Steve Spurrier, South Carolina: OK, when is the last time you saw the word "humble" used in connection with Coach Steve Spurrier? How about 2005 when media members to a person described Steve's demeanor as humbled after his NFL experience with the Washington Redskins and owner Dan Snyder. For the first time since his days at Duke, Steve is going to have to reconstruct a college program and deal with recent NCAA woes. He was clearly disappointed with the work ethics of his new Gamecocks and began yanking scholarships to the protests of a handfule of South Carolina high school coaches. All of that aside, Coach Spurrier was clearly the media darling of the week and said "It was a lot more fun hanging around the SEC than it was the other league I was in a couple of years." Spurrier really bulked up the defensive staff with three former Southern Miss veterans: Tyrone Nix, John Thompson, and Dave Wommack. Steve also likes the new instant replay system the SEC will use since it takes the coaches out of the loop. Overall, Steve did appear to be humbled by his days in the pros and seemed to be genuinely glad to be back in the SEC.

DAY TWO: Anticlimatic after the hubbub of Day One.

Sylvester Croom, Mississippi State: For a change, Coach Croom talked football and not historical significance of his being in the SEC as he made the media rounds. At every stop, Croom proclaimed that nearly all of his incoming freshmen would be playing and the only position that might be up for redshirting would be the quarterback slot. The head Bulldog also stated that his job was tougher than he thought. He enters the fall drills with 75 scholarship players and some last minute off the field problems that just recently made headlines.

Mark Richt, Georgia: You can really tell the veteran coaches and how they handle Media Days by the manner in which Coach Richt handles things. After five years at UGA, Mark knows how to answer the tough questions. After losing star QB David Greene and superb DL David Pollack, he will have to rebound a bit, but he will have another loaded veteran team. Despite losing a large number of recruits with only 13 true freshmen arriving in August, he remained optimistic about his team's depth: "As we sign some of these young men, we knew that they were going to end up going to a certain route. We were pretty certain that they were, so it didn't bother me as much as some people might think." Dawg DT Gerald Anderson won best dressed player of the day as he wore all of his championship rings he has received over his years in football, quite a show on some large fingers.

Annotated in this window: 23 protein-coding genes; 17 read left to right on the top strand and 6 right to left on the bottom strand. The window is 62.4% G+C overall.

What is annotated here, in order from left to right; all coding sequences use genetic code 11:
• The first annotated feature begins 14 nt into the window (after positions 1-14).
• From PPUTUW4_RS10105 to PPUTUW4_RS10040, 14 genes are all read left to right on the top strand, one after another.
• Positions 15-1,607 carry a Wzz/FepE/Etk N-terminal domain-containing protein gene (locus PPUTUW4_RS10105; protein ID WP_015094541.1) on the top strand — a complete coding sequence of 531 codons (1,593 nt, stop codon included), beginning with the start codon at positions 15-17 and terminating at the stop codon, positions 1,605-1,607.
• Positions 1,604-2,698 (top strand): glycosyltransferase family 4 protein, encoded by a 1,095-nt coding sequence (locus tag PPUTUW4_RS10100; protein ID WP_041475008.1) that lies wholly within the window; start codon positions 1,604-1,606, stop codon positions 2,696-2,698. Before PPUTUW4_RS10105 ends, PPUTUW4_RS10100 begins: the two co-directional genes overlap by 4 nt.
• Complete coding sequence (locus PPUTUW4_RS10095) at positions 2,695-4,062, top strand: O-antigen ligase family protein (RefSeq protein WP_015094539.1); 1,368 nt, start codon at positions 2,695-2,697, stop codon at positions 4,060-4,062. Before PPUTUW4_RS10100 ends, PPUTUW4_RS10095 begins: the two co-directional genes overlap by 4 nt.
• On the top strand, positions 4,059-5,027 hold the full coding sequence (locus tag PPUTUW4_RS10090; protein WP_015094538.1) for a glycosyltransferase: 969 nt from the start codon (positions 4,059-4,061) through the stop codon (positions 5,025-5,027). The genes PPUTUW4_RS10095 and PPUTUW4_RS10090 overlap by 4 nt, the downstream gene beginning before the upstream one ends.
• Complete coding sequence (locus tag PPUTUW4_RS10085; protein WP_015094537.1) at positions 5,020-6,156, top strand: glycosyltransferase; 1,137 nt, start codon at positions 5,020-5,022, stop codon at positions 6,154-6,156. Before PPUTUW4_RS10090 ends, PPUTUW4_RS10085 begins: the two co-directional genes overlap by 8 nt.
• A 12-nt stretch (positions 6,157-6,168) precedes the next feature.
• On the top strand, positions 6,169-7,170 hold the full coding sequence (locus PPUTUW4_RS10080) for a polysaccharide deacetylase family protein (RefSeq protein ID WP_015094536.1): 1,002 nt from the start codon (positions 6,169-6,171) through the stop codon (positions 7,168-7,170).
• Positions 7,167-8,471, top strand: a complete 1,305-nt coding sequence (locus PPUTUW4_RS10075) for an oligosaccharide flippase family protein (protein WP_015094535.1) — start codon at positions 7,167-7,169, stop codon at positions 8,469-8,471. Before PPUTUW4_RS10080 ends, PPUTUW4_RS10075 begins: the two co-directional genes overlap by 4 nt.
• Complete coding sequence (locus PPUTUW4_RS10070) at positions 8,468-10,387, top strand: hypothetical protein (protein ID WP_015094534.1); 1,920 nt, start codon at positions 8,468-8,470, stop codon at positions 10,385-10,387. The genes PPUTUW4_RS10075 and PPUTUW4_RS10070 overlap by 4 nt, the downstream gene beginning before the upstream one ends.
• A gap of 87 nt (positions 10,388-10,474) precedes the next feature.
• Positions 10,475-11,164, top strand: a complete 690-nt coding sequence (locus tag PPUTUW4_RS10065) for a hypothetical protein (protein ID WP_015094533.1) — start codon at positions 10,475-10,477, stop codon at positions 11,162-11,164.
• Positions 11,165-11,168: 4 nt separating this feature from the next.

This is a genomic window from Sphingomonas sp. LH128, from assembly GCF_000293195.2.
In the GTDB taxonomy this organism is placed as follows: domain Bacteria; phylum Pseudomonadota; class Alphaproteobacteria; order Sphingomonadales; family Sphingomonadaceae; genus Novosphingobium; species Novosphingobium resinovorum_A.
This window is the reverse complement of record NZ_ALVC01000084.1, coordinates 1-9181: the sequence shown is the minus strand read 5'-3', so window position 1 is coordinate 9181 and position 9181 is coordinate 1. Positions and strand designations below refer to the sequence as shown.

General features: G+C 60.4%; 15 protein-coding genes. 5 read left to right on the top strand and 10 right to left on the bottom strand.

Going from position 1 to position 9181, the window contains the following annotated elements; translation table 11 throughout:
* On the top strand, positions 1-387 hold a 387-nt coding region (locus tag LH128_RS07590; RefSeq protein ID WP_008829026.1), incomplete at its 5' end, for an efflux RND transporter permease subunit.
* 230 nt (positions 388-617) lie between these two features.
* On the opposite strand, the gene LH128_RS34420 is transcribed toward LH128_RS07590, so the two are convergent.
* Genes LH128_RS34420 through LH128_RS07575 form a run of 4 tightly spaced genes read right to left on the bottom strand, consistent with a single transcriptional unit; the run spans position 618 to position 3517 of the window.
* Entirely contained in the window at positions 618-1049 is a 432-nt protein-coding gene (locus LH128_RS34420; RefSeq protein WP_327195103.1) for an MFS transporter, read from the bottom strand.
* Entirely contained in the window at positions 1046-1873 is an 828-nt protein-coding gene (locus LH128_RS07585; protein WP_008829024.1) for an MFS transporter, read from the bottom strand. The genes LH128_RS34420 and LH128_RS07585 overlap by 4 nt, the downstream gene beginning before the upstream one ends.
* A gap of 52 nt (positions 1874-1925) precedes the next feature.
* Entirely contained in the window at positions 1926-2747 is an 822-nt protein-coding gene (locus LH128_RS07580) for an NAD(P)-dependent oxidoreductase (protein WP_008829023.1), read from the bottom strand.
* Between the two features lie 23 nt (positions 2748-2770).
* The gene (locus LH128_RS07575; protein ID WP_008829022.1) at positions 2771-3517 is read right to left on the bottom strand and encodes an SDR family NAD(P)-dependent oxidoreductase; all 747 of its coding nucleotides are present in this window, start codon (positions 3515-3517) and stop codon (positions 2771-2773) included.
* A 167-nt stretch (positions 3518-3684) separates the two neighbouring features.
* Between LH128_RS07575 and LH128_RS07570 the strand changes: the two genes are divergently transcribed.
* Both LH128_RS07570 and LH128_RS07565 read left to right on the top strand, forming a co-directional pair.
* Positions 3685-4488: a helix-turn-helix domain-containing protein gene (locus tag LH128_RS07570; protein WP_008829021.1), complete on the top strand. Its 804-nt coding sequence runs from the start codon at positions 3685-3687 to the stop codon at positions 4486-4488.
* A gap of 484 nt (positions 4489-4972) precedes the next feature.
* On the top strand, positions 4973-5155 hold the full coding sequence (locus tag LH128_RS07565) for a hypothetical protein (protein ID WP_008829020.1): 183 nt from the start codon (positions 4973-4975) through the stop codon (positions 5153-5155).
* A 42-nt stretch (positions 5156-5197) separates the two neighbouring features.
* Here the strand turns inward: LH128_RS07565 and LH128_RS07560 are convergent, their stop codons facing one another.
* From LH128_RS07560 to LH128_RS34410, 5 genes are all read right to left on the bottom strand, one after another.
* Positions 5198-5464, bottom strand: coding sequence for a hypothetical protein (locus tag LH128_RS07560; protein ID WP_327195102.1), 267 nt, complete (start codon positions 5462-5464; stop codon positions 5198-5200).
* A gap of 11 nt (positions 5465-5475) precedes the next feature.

Bobby Johnson, Vanderbilt: Johnson arrived armed in a sling thanks to falling off a bicycle and breaking his collarbone, but he was in a good mood about his QB, Jay Cutler, who the coaches voted to 1st team All SEC preseason. The media didn't go along with the coaches, who placed Florida's C. J. Leak on the first team, but it is clear that Coach Johnson has more to work with than in any other seasons he has been head coach of the Commodores. After coming so close last year in so many games, Bobby was fairly philosophical about things, saying you still play them one at a time. Coach Johnson has also had to deal with the senseless death of talented RB Kwane Doster, an event that has had a tragic effect on his squad. When asked about his selection as coaches preseason All SEC QB, Jay Cutler said, "I'll bet it won't be that way when I leave here." He was right, but this can be one dangerous ballclub trying to get over that hump.

Tommy Tuberville, Auburn: The media star of Day Two was Tommy Tuberville, who made his second round on Radio Row before hitting the schedules usual rounds at Media Days. This was a confident relaxed coach with 15 straight wins and an SEC title under his belt. He was anxious to talk about his new QB, Brandon Cox, and the unfair system that kept his undefeated Auburn team from playing for the national title. In fact, the Tiger coach stated that this year's team is actually better than last year's team. Time will tell, of course. When asked a question about being able to stand up and say if you go unbeaten, you will play for a national title, Tommy said: "That's hard to swallow, really is.....Why in the world can't we have a playoff system?" Debate for another day, coach, there's a new season on the horizon.

DAY THREE: When the Alabama coach arrives at SEC Media Days, things are always popping, nothing different this year.